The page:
TOPEKA, Kan. — A bill legalizing sports wagering in Kansas is moving closer to becoming a reality.
On Thursday, state lawmakers met to consider a compromise bill. House lawmakers approved the legislation late in the afternoon. The Senate is expected to vote on the bill later in the evening.
Included in the legislation is an amendment to attract a professional sports team like the Kansas City Chiefs or another franchise to Kansas.
“Missouri needs to take notice," Sen. Rob Olson of Olathe said. "We want to give the opportunities to franchises if they want to move across the line and be in Kansas."
Olson thinks the Legends sports and entertainment complex in Kansas City, Kansas, would be a perfect location for a professional sports team.
“There’s so much stuff out there and I think a sports franchise or two would just really, it would be a great area to hang out in and as people come in and out of town."
Kansas is on the brink of joining over 30 other states that have legalized sports betting.
Rep. Stephanie Clayton of Overland Park is a supporter of the sports betting bill and said technology ensures that people would either stay in or come to Kansas to place wagers.
"There’s a geofencing that’s makes it so that it will only work on your mobile device when you cross our state lines and so while people are enjoying that, they will also be spending money in our restaurants, in our sports bars," Clayton said.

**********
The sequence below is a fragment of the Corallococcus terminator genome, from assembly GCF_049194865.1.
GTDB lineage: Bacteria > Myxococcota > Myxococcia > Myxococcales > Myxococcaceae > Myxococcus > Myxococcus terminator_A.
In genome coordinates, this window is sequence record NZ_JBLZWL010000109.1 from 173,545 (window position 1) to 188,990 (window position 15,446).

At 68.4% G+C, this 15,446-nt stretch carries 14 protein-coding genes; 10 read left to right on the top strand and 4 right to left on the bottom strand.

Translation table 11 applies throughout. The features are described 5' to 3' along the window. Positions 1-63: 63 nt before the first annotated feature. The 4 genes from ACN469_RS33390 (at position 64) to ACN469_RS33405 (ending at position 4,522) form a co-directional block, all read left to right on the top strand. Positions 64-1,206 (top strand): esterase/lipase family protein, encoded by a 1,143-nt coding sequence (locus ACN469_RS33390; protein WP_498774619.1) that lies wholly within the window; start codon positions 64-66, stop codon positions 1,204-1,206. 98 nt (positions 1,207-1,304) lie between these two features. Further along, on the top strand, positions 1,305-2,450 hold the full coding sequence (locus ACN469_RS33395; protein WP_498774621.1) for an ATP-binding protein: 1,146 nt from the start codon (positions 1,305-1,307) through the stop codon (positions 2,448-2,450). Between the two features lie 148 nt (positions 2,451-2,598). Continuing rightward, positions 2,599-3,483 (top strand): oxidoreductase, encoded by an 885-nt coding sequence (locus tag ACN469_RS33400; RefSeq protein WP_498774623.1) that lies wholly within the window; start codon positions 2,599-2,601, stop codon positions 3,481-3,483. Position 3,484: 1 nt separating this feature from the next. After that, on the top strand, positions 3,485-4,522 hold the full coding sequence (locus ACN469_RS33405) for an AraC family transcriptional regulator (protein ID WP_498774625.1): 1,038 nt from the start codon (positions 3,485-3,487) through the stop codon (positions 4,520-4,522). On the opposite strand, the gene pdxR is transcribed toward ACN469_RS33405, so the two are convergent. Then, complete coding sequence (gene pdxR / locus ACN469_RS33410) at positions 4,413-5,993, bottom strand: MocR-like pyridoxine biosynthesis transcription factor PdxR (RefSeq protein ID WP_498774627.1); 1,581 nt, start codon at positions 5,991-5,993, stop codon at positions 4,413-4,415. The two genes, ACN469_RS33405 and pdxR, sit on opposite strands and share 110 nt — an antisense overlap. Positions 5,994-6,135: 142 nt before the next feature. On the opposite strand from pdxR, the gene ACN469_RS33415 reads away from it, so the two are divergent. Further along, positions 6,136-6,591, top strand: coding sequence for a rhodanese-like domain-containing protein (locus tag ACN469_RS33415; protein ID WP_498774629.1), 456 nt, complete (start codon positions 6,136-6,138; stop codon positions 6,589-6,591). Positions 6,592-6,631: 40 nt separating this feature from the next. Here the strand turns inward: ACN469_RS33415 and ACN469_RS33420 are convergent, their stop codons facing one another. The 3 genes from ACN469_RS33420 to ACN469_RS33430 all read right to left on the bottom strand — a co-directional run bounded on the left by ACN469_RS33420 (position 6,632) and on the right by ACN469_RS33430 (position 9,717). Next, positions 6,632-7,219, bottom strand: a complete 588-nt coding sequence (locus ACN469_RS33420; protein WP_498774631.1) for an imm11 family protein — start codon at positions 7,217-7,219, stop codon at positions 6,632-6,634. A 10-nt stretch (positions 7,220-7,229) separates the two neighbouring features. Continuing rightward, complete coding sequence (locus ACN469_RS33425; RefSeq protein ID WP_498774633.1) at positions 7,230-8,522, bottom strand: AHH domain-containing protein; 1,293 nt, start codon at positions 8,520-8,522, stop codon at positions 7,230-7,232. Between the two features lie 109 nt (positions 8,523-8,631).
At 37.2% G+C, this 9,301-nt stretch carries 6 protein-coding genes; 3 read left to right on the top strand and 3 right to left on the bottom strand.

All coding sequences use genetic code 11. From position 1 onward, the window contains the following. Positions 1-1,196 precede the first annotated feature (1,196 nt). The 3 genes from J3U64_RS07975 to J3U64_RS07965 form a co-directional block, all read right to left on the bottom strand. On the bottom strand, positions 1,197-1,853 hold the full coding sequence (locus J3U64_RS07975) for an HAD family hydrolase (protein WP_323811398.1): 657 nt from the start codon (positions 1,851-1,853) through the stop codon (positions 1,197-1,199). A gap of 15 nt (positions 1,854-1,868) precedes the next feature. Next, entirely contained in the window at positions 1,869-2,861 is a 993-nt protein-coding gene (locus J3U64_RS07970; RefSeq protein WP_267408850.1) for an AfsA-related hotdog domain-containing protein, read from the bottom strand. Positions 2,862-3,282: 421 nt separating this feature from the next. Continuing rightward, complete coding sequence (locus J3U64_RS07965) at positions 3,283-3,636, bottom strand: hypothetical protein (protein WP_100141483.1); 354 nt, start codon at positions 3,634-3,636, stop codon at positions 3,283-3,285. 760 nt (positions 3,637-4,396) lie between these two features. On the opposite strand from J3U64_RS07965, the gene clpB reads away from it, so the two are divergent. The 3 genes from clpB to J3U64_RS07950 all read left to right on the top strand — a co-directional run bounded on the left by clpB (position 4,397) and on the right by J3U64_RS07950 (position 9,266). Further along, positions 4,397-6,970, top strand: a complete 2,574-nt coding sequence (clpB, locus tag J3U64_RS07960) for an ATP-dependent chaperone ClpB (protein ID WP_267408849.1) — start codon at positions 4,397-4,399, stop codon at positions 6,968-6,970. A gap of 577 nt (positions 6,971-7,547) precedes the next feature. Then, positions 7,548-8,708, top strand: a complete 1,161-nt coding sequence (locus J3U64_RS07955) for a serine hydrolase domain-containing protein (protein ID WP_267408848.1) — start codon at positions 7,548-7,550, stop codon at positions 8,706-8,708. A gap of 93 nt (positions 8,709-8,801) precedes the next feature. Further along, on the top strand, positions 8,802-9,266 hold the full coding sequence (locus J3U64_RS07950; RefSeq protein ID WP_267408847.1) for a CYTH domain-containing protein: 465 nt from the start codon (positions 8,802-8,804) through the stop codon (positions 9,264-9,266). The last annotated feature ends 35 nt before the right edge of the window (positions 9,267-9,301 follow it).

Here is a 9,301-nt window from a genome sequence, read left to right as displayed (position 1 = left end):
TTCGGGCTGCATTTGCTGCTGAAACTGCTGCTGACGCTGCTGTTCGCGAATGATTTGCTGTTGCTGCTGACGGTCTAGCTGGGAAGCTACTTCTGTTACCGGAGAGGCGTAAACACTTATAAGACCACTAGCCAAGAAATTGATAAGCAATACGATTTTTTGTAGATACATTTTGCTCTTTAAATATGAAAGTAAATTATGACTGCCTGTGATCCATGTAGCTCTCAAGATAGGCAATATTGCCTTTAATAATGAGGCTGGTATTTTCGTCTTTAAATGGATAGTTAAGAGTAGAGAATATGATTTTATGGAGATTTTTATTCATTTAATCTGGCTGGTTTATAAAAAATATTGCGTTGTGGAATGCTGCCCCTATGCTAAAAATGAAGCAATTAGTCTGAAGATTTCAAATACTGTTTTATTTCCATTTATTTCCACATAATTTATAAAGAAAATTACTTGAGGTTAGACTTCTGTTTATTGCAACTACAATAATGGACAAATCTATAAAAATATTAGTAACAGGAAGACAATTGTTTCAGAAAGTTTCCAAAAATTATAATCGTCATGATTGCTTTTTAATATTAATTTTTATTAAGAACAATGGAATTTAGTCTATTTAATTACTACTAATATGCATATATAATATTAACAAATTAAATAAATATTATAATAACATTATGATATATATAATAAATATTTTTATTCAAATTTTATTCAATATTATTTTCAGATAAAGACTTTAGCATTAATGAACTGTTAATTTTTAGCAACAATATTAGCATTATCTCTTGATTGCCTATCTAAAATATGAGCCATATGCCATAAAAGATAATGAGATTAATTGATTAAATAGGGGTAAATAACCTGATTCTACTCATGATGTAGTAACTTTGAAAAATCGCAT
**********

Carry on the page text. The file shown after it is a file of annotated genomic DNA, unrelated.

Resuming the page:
Lawmakers estimate Kansas could bring in around $5 million dollars with legalized sports wagering. However, Rep. Paul Waggoner from Hutchinson said he can't support the bill because there's not enough attention going to gambling addiction.
“This bill is going to literally double the amount of wagering in Kansas and the state of Kansas is hardly going to take in $5 million dollars from it and there’s very little money that’s going go to the problem gambling fund," Waggoner said.
During a GOP caucus meeting, House leaders said around $20,000 would go into a problem gambling fund, which would be an addition to money already going into the fund.
If Senate lawmakers approve the compromise bill, it will head to Gov. Laura Kelly for her signature.